Electric weed control takes hold in orchards

From Page 13 of the Western Farm Press (May 2022) magazine

 

Electric weed control takes hold in orchards

By Lee Allen (Contributing writer)

Sometimes it takes a long time for an idea to be embraced by the public. Take electric weed control, a concept first patented in 1890, yet it hadn't received much attention until a few decades ago.

“Even if current ways still work, new ways are inevitable because they may be more cost-effective or perform a task faster, easier and better,” said Marcelo Moretti, weed specialist for Oregon State University Extension.

He addressed managing herbicide resistance with electric weed control. “Technology on many fronts is evolving so fast,” he said. “Perhaps EWC wasn't economically viable a couple of decades ago, but it could be today. Look at robots, for example. We're seeing increased mechanization everywhere.”

Weed resistance to agricultural herbicides is increasing. “We can delay that pushback, but the chemical we have previously used to control weeds can now have a non-chemical companion tool,” he said.

Calling herbicide resistance “a serious problem in both organic and conventionally grown crops” — in this case, tree nuts — Moretti believes thermal weed control via a tractor equipped with a generator, a transformer and an operator could save the day. And the operator may be superfluous with an autonomous tractor.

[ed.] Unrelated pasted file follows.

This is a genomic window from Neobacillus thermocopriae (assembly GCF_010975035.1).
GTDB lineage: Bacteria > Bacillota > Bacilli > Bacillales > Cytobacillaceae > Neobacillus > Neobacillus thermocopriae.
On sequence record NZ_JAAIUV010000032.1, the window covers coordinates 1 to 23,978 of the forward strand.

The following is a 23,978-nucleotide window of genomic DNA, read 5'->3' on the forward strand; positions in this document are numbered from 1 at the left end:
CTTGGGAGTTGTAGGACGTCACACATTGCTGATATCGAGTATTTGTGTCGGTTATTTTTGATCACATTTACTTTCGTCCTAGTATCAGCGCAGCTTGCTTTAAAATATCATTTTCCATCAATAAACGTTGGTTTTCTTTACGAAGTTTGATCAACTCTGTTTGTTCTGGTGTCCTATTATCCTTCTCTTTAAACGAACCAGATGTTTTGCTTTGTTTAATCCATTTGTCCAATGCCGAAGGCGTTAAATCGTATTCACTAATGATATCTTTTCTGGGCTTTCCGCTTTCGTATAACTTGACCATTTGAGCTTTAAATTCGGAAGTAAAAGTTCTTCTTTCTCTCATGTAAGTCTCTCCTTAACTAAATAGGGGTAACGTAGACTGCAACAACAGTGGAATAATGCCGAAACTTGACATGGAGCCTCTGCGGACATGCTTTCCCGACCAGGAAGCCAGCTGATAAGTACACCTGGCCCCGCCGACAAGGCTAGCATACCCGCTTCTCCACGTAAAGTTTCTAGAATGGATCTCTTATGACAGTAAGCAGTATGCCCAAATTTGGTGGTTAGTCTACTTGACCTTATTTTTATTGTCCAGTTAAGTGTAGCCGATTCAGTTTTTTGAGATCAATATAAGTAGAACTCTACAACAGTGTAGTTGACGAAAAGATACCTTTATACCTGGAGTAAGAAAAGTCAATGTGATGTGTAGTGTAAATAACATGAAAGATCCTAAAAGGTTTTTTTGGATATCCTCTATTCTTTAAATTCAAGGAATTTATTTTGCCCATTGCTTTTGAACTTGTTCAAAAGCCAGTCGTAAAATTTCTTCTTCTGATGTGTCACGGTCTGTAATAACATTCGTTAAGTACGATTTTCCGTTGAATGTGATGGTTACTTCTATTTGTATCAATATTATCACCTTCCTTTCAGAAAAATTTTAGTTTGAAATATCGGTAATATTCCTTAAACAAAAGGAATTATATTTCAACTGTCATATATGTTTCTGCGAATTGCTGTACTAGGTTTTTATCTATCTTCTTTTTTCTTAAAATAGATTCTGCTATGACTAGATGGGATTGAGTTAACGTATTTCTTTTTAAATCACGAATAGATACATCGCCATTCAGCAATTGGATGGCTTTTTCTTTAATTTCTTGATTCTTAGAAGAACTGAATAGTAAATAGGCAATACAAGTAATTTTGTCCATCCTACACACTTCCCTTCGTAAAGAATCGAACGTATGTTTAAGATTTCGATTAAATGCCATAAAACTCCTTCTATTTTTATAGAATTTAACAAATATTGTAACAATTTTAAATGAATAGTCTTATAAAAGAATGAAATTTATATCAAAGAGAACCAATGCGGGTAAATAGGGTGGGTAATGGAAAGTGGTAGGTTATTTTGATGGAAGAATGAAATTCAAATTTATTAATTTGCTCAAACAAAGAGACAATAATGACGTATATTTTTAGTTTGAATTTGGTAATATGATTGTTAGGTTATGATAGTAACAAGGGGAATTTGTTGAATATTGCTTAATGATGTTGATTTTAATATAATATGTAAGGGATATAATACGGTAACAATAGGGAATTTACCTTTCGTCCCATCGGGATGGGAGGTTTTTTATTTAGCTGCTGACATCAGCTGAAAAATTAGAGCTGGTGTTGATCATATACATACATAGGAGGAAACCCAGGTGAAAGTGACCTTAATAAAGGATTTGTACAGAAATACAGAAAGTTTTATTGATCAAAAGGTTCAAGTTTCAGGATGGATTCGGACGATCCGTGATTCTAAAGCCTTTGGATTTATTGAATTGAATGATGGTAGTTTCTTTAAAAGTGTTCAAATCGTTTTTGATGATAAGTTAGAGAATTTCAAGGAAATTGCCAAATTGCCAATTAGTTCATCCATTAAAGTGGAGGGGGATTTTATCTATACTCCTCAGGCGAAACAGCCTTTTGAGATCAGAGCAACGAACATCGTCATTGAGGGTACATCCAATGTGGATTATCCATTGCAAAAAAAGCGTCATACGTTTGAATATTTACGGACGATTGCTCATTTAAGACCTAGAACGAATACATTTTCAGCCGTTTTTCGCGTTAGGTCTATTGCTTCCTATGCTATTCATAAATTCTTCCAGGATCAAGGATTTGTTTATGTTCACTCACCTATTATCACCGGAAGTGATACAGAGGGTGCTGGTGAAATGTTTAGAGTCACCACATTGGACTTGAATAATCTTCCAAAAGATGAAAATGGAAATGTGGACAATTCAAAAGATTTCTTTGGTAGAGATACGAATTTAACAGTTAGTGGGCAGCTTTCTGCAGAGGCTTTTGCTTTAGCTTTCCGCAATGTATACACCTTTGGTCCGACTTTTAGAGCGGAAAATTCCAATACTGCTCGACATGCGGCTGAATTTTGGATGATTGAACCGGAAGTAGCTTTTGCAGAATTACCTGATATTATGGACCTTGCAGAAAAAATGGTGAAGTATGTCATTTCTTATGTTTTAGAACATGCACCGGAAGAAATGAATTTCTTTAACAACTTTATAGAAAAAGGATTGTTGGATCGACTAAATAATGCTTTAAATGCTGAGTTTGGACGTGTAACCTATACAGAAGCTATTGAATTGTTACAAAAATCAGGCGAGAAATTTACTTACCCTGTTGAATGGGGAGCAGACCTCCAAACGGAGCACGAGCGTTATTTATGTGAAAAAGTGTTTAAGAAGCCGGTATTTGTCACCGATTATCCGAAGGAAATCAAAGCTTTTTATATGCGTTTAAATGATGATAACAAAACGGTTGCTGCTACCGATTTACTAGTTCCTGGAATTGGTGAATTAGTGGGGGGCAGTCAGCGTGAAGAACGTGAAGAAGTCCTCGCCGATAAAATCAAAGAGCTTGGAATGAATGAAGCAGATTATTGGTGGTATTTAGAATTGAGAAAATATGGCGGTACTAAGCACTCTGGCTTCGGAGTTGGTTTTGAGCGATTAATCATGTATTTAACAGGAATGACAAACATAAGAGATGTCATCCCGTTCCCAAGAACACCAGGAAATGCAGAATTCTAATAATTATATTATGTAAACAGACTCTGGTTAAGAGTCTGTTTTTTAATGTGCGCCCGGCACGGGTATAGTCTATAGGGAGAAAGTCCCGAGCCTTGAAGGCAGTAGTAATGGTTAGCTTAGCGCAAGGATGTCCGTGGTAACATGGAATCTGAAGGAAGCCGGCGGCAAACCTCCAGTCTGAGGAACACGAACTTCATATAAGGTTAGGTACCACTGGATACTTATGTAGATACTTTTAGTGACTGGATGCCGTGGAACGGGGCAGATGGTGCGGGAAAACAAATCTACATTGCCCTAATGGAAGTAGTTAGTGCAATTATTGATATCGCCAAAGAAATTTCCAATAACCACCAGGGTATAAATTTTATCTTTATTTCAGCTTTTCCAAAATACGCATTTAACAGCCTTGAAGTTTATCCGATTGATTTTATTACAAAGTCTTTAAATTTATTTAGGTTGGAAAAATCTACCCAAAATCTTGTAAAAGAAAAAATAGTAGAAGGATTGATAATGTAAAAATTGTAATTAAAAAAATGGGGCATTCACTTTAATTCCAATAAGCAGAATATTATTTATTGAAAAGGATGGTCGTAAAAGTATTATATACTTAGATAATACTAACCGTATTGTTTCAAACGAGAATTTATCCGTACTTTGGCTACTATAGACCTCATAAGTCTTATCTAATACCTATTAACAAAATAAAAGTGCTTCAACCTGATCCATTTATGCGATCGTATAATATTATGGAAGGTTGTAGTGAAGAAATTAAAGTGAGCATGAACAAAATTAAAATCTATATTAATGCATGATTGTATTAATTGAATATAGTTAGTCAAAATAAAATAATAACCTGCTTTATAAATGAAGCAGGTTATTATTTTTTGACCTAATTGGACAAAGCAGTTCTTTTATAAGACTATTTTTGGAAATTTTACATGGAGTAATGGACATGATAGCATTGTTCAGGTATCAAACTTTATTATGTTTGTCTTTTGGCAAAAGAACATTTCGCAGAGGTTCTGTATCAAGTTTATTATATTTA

“EWC control appears to last longer because it kills weeds at the roots,” he said. “With mowing, you see regrowth in a week or two, and if there's a rainfall, all the weeds come back even quicker.”

While specifically researching weeds among hazelnut orchards in Oregon, “our findings could become a poster child for the entire tree nut industry,” Moretti said. “If EWC is safe enough for hazelnuts with their low-to-ground suckers, it's not hard to extrapolate to almonds, walnuts, pecans and pistachios, involving millions of acres plagued by weeds.”

 

CALIFORNIA CONNECTION

The Almond Board of California and the University of California, Davis, have already begun collaborating.

“I think the California tree nut industry would be a prime market for an EWC application because it is such a large portrait with flat ground and not a lot of debris that could be fuel for a fire,” Moretti said. “In a nut orchard, we could use larger tractors than we would use in vineyards.”

Moretti cited increasing interest in the concept. “More and more folks are looking at this as we find better ways to deal with human safety and cost reduction,” he said, adding it's a tool that will last multiple seasons with proper maintenance.

In an organic production weed control study using 5,000 to 12,000 volts on a 75-hp tractor, excellent efficacy was found with both annual and perennial weeds. “We're seeing better results than we expected with a tractor moving at 1½ mph through rye grass in a hazelnut orchard at a rough cost of $40 an acre, comparable to herbicide application costs,” he said. “EWC appears to be something that could be a gamechanger on chemical-resistant weeds.”

Original source: Page 13 of the Western Farm Press (May 2022) magazine

 


By Lee Allen
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By Gale Perez
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